With a .322 / .387 / .549 line, 20 home runs, 29 doubles, four triples and 22 stolen bases, Mullins has been a blast. He forgot to hit two-handed, focused exclusively on hitting left-handed and – combined with a higher fly percentage – became a completely different slugger. He has a real chance of ending the season as the WAR leader among position players. At the time of writing, Mullins’ 4.8, as calculated by FanGraphs, was behind only Vladimir Guerrero Jr. (5.1) and Marcus Semien (4.9).
4. Joey Votto and Buster Posey with arguments for the JMB of the National League
No, it is not a phrase written in 2015. Votto, 37, has an OPS of .957 and Posey, 34, has an OPS of .988, reminding us (and perhaps themselves) that they can still produce an elite level.
Posey did not play last season, while Votto had seen his production drop significantly in recent years and was at .226 / .305 / .425 when he entered the disabled list due to a broken thumb earlier in the year. May, an injury that caused him to miss a month of action.
Due to the time Votto missed and Posey’s schedule, which has included a healthy dose of days off to keep him fresh, it is possible that neither of them will win or finish as a finalist on MVP when the year is out. But right now, it’s hard to talk about such an award without mentioning them. Who’d say.
5. Carlos Rodón is a horse
Rodón started the season with 536.2 career innings in MLB and an EFE + of 100. Last year, he allowed seven runs in 7.2 innings and was not offered a contract.
But the White Sox (smartly, we now know) re-signed him, hoping he could earn a spot at the back of the rotation.
Well, Rodón is not exactly filling a position. He’s the anchor for the LA’s best rotation, in part because his fastball’s speed jumped from 92.8 to 95.8 mph. For life, he has struck out 24.2% of batters faced. This year? At 36.2%. And he has also thrown one of the seven no-hits no runs that have been thrown this year. He is currently dealing with shoulder fatigue, which could lower his chances of winning the Cy Young, but Rodon has drastically exceeded any expectations.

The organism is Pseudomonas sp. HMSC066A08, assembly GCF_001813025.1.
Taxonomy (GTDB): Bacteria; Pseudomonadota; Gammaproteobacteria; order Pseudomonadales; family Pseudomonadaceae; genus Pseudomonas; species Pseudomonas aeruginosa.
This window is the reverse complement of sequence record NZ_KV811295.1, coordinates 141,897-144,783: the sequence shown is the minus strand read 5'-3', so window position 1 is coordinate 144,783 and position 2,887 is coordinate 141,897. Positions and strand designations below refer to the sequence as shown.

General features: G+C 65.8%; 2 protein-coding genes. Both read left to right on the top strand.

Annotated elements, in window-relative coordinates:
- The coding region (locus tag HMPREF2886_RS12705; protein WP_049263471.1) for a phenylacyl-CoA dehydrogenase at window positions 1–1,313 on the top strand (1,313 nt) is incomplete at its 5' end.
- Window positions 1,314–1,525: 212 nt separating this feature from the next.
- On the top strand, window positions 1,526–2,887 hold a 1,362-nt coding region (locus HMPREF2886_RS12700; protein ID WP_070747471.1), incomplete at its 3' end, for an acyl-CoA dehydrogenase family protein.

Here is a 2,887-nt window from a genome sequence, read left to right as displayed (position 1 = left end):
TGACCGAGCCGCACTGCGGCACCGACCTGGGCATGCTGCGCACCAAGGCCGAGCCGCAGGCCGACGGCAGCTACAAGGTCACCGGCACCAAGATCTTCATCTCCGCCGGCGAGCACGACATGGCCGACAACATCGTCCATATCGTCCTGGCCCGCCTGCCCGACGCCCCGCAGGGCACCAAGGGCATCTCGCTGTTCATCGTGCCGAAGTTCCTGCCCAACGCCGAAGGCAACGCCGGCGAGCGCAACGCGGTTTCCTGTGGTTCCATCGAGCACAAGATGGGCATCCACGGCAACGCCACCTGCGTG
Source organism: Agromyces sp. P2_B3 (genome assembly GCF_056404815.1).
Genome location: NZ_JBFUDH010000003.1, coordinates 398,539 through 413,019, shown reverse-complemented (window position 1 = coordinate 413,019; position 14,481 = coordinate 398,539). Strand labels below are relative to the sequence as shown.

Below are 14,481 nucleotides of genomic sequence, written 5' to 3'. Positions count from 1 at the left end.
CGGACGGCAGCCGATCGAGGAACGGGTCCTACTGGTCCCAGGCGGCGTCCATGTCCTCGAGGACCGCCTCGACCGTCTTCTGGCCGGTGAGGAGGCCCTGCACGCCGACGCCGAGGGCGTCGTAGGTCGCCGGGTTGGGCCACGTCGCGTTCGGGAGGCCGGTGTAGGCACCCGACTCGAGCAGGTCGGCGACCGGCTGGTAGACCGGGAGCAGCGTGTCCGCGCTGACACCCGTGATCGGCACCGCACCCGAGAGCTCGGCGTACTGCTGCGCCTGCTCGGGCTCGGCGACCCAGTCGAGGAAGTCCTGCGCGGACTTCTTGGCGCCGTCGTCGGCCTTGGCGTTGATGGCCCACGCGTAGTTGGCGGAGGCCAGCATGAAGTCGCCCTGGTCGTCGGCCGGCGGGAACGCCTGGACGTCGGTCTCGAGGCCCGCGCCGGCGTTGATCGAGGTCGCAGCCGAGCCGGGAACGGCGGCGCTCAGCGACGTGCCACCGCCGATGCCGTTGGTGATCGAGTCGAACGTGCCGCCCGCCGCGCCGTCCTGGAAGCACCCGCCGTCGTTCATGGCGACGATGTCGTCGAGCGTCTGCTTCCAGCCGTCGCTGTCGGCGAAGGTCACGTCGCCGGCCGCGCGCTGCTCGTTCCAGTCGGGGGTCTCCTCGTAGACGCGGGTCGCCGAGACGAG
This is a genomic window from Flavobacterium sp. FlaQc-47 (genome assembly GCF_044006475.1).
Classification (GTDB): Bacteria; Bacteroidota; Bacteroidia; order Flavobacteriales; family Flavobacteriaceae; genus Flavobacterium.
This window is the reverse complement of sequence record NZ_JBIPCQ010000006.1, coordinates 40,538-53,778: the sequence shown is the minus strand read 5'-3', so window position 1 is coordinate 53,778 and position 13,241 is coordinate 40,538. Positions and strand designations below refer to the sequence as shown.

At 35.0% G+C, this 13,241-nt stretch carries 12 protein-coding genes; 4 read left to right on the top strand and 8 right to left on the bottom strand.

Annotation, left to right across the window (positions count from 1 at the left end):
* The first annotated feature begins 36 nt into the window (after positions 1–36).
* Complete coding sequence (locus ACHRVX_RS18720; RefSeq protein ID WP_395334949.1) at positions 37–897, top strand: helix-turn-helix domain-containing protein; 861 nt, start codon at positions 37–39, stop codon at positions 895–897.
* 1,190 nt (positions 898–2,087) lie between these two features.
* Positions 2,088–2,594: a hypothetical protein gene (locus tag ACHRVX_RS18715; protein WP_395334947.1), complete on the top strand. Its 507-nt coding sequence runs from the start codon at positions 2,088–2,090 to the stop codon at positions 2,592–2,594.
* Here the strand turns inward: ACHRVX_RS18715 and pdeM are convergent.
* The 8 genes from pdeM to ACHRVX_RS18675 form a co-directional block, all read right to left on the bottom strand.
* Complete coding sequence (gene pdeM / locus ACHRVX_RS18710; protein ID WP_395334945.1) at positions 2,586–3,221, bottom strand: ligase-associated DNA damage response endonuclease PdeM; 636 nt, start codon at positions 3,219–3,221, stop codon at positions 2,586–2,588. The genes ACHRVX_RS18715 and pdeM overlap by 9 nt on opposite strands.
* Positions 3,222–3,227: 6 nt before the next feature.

6. Zack Wheeler leads the race for the NL Cy Young
Wheeler has been a very good pitcher for most of his career. But even he himself would admit that it has been difficult for him to have a consistent year from start to finish. He did wonderfully in 2020, but it was just 11 starts.
Injuries have played a role in Wheeler’s history, but it is deGrom’s injury, who had the Cy Young in his pocket with his 1.08 ERA, that has changed the landscape. If the vote were today, Wheeler, who leads the majors in (156), strikeouts (181), complete games (three) and is tied for the WAR lead (5.6) for FanGrahps pitchers, would have to be considered as the big favorite.
7. The Twins are just not very good.
There is no team that has disappointed this year as much as the reigning two-time champions of the American League Central Division Champions.
The Twins began the season as favorites, according to FanGraphs and PECOTA projections, to repeat the Central crown. But they got 15 games under .500 this weekend, with a -81 run differential.
Things got so bad in Minnesota that they traded not only looming free agents like Nelson Cruz, but Puerto Rican José Berríos as well. The Twins were expected to get a strong fight, and perhaps be outmatched, by the White Sox. But not something like that.
8. Albert Pujols plays for the Dodgers
With the Angels’ new leadership desperately trying to straighten the course, it was no folly to think that Pujols, late in his career, would be released. But who would have thought it would be the defending World Series champions who needed his services … or that Pujols responded with a .270 average and a .780 OPS?
As things tend to be in baseball, it has not been the year we anticipated.